Abstract and Keywords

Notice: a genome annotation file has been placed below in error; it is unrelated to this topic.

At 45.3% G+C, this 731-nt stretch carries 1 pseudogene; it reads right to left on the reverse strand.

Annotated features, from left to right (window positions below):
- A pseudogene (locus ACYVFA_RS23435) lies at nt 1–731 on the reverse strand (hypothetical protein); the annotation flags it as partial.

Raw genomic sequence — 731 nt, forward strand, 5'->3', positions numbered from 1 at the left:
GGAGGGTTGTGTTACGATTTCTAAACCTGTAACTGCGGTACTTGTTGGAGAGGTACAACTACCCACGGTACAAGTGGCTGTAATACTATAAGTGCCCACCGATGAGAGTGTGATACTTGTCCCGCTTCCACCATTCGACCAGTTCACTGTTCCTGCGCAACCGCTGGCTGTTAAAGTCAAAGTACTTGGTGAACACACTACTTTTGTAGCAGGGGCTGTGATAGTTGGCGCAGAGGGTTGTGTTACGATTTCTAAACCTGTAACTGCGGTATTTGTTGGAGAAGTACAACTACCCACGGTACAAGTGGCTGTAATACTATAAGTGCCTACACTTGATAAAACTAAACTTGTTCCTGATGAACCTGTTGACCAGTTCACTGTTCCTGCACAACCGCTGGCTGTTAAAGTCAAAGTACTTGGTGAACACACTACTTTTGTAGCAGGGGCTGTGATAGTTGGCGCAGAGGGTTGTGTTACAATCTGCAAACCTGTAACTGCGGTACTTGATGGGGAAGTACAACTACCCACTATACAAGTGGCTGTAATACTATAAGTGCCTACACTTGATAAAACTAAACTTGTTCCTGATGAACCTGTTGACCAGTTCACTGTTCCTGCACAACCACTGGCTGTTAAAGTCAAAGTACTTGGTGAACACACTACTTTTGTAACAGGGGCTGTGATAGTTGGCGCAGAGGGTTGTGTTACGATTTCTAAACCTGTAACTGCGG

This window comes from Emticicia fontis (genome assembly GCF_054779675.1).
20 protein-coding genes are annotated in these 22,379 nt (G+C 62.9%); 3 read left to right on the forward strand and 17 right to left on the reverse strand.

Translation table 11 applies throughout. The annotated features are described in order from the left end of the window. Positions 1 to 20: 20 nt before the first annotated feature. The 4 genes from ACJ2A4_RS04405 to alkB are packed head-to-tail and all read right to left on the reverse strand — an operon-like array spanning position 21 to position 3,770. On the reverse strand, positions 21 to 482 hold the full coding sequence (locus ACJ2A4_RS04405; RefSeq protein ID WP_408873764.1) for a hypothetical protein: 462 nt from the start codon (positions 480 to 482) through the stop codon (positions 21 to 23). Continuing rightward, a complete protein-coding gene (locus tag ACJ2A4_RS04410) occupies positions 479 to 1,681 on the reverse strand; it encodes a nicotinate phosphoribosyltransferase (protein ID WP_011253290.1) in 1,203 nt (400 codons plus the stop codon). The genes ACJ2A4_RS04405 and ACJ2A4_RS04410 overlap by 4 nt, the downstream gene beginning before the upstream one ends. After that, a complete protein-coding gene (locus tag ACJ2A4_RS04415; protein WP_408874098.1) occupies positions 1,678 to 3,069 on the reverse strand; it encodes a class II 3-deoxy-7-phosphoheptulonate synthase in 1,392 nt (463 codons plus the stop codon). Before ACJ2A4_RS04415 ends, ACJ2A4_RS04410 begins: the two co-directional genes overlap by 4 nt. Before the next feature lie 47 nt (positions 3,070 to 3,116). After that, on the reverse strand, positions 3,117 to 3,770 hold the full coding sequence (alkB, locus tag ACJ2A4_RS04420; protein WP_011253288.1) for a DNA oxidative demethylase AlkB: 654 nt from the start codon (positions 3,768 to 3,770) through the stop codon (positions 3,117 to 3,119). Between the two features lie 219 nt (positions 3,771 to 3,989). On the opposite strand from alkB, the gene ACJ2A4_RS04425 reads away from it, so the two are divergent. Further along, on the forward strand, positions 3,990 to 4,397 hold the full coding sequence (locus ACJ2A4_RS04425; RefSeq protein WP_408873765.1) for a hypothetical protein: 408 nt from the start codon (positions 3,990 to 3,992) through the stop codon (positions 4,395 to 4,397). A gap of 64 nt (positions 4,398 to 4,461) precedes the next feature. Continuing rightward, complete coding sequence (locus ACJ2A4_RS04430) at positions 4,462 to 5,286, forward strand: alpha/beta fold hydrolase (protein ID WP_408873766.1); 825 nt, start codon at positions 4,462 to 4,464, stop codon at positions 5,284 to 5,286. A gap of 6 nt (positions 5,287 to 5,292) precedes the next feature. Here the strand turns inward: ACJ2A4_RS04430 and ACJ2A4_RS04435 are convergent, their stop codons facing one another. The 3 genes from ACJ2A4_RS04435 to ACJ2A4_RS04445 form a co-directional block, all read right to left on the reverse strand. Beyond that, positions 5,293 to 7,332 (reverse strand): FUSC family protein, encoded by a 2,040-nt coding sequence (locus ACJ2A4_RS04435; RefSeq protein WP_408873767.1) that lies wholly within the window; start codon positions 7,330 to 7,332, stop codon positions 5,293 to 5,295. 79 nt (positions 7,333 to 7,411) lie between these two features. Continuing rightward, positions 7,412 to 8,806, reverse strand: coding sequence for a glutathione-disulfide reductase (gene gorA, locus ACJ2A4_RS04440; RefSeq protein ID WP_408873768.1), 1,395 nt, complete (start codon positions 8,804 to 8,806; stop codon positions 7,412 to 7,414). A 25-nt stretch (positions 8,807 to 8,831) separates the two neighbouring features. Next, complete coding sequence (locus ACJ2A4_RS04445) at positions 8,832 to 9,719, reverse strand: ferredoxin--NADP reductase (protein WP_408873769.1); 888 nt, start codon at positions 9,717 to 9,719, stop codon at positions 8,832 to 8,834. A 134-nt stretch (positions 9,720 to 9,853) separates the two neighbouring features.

The development of relationship science is integral to the development of positive psychology. The scientific study of love is of central importance to relationship science and is, therefore, very important for positive psychology. This chapter focuses primarily on the history and science of romantic love. One historical view is that romantic love, and especially “love marriage,” developed only in the past few centuries. Other scholars (e.g., Hatfield) have argued that passionate love is a human universal, existing across time and cultures. So this issue is open. The study of love divides into naturalistic/biological approaches (such as passionate vs. companionate love, attachment, and the evolution of love) and psychological/social approaches. The latter include prototypes of love, self-expansion theory, triangular theory, and love styles. Measures used to assess these various approaches are discussed briefly. There is much research on love, forcing selective coverage of topics, including communication of love, love styles, cross-cultural aspects of love, love and sexuality, love and happiness/well-being, and a new entry into the variable mix: love and respect. Clinical psychology and even psychoanalysis have recognized the centrality of a successful love relationship for the full development and emotional stability of most people. Love stands at the center of many aspects of human life. It is time that all of psychology, and the funding agencies, fully recognize the centrality and power of love. Until that happens, romantic love is the giant elephant that is unseen in psychology's living room.
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